Who are you, what are you doing here, who is Hood, why does he want Julie, and where is Julie's mother?" "Is that all!" He wiped the red smudge off his lip with the back of his hand. "Yes. No. Why is the cauldron important, where did it go, how is Morrigan involved, where do you go when you disappear, and why do you keep stealing the maps? Okay, now that's everything.
And I'd noticed her eyes, the lightest blue, and alive, moving here and there and then staring straight on. And now there's darkness under her eyes like she hasn't slept well for too many days, almost like someone punched her just hard enough to leave a little black, a quarter-moon smudge under each eye.
It is a magic book. Words mean things. When you put them together they speak. Yes, sometimes they flatten out and nothing they say is real, and that is one kind of magic. But sometimes a vision will rip up from them and shriek and clank wings clear as the sweat smudge on the paper under your thumb. And that is another kind.
Samuel R. Delany
I do shodo magic," Dali said. "I curse through calligraphy. I have to write the curse out on a piece of paper and I can't move while I do it. One smudge, and I might kill the lot of us." Oh good. "But don't worry." Dali waved her arms. "It's so precise, it usually doesn't work at all." Better and better.
Backing up slowly like the doctor had done, I broke eye contact as my gaze traced the floor, noticing a small smudge from a shoe, and off we went. Away from the unspoken words that so badly needed to be said-before everything between us would explode. And I knew it would explode. It was just a matter of timing. Timing, and gunpowder.
Sydney Paige McCutcheon
You all set?' he asked, tossing me a pair of sunglasses. 'Wow, nice.' I felt the frame, rubbing my finger over the lenses to wipe away a smudge. 'Not bad, Phoenix.' 'Twinkies.' He slid his pair on and adjusted the gun across his chest. 'Told you. Breakfast of champions." - Skylla and Jet
Some people would say it's a bad idea to bring a fire-spider into a public library. Those people would probably be right, but it was better than leaving him alone in the house for nine hours straight. The one time I tried, Smudge had expressed his displeasure by burning through the screen that covered his tank, burrowing into my laundry basket, and setting two weeks' worth of clothes ablaze.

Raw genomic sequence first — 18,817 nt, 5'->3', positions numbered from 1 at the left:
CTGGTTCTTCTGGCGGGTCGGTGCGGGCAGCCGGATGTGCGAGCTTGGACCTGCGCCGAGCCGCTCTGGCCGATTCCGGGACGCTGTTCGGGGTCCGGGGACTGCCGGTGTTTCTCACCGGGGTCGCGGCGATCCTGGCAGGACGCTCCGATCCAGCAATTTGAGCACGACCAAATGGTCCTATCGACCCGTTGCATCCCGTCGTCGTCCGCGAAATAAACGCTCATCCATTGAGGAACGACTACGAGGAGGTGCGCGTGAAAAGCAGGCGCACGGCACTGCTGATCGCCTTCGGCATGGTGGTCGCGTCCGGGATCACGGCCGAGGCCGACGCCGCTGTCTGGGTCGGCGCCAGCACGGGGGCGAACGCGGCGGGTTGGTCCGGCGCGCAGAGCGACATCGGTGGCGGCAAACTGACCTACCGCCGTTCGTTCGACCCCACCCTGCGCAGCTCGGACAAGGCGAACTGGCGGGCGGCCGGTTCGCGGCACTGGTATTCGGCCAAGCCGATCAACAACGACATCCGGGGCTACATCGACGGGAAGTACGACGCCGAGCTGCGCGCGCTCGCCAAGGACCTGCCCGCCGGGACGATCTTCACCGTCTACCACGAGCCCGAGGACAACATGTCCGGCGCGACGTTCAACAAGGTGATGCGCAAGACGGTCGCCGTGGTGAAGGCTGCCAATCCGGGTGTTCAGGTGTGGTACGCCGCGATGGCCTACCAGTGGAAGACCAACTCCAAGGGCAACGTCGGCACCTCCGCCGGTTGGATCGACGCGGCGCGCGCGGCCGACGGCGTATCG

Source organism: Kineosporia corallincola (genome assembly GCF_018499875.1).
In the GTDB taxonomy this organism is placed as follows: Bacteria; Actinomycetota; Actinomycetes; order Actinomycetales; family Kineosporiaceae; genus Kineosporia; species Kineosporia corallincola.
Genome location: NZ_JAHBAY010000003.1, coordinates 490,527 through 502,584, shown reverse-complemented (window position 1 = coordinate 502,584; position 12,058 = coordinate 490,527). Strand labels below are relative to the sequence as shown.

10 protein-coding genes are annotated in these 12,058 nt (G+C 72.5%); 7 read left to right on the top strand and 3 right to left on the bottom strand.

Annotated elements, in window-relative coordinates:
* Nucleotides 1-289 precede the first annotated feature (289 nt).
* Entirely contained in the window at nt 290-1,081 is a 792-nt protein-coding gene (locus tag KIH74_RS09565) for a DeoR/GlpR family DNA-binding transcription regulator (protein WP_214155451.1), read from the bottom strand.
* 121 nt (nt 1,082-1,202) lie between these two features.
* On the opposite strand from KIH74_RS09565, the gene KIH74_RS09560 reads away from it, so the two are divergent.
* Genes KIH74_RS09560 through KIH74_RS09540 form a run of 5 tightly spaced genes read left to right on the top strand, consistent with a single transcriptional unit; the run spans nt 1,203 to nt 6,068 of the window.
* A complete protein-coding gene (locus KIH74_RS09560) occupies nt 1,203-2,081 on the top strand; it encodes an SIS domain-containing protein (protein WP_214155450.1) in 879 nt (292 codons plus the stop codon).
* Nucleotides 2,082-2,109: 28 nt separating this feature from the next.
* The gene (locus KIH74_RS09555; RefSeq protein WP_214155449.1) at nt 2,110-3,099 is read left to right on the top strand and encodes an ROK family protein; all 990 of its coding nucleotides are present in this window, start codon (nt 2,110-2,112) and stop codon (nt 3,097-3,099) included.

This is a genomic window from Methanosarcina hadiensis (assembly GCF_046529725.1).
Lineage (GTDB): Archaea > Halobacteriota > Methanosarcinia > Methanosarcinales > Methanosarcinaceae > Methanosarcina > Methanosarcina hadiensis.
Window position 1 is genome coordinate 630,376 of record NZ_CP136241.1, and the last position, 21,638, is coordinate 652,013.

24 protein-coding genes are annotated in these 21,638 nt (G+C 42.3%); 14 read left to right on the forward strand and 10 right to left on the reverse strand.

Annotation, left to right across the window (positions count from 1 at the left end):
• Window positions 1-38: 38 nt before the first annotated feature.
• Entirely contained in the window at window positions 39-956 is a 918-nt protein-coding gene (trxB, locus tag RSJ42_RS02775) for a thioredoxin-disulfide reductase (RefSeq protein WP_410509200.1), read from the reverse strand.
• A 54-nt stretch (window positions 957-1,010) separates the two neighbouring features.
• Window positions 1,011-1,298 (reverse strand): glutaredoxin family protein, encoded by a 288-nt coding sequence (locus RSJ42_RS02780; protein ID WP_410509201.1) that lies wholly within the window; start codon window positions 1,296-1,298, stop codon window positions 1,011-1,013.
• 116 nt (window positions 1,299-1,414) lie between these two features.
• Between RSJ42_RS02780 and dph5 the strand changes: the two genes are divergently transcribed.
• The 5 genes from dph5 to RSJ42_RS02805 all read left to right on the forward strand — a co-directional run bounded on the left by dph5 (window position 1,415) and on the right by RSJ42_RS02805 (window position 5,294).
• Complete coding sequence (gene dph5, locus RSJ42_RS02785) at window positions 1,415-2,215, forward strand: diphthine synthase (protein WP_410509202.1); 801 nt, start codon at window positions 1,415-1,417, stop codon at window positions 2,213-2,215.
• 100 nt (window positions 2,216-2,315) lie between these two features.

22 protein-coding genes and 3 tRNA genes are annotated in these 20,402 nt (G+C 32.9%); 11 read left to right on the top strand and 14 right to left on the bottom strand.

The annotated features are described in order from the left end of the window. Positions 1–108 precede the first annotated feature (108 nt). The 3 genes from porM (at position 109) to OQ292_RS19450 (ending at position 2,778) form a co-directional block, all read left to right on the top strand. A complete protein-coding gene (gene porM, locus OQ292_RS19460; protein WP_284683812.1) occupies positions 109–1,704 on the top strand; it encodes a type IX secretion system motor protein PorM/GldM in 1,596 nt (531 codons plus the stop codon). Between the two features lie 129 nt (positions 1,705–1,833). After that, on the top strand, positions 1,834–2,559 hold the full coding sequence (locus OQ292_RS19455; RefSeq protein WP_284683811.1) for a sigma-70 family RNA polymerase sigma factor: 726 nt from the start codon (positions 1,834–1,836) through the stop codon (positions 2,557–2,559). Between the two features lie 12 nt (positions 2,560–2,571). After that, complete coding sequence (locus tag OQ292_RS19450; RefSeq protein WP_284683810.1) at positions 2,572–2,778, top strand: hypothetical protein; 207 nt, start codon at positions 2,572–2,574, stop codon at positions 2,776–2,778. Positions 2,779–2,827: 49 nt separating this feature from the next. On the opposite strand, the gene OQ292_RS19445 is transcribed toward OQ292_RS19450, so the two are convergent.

Jim C. Hines
I love liquid eyeliner - it's just easier. It doesn't melt, fade, skip, or smudge. It's tougher to use because it's not as forgiving. The brush for my em michelle phan Scribble Calligraphy Liquid Liner was inspired by a calligraphy brush, so you can get a very thick or thin line, depending on how you flick it. I use it in Tattoo Black.
Without memories to cloud it, the mind perceives with absolute clarity. Each observation stands out in stark relief. In the beginning, when there's not yet a smudge, the slate still blank, there is only the present moment: each vital detail, shocked color, the fall of light. Like film stills. The mind relentlessly open to the world, deeply impressed, even hurt by it: not yet gauzed by memory.
It is a terrible smudge on grace and unconditional love to think that God simply winks and smiles at our poor choices; that God must rubber stamp everything we do or else He is unloving. God loves us unconditionally regardless of our performance - good or bad. When God challenges us or corrects us He does not stop loving us. In the safety of His love we can receive correction and challenge without shame or feelings of rejection.
Michael M. Rose
I was the shadow of the waxwing slain By the false azure in the windowpane; I was the smudge of ashen fluff -and I Lived on, flew on, in the reflected sky. And from the inside, too, I'd duplicate Myself, my lamp, an apple on a plate: Uncurtaining the night, I'd let dark glass Hang all the furniture above the grass, And how delightful when a fall of snow Covered my glimpse of lawn and reached up so As to make chair and bed exactly stand Upon that snow, out in that crystal land!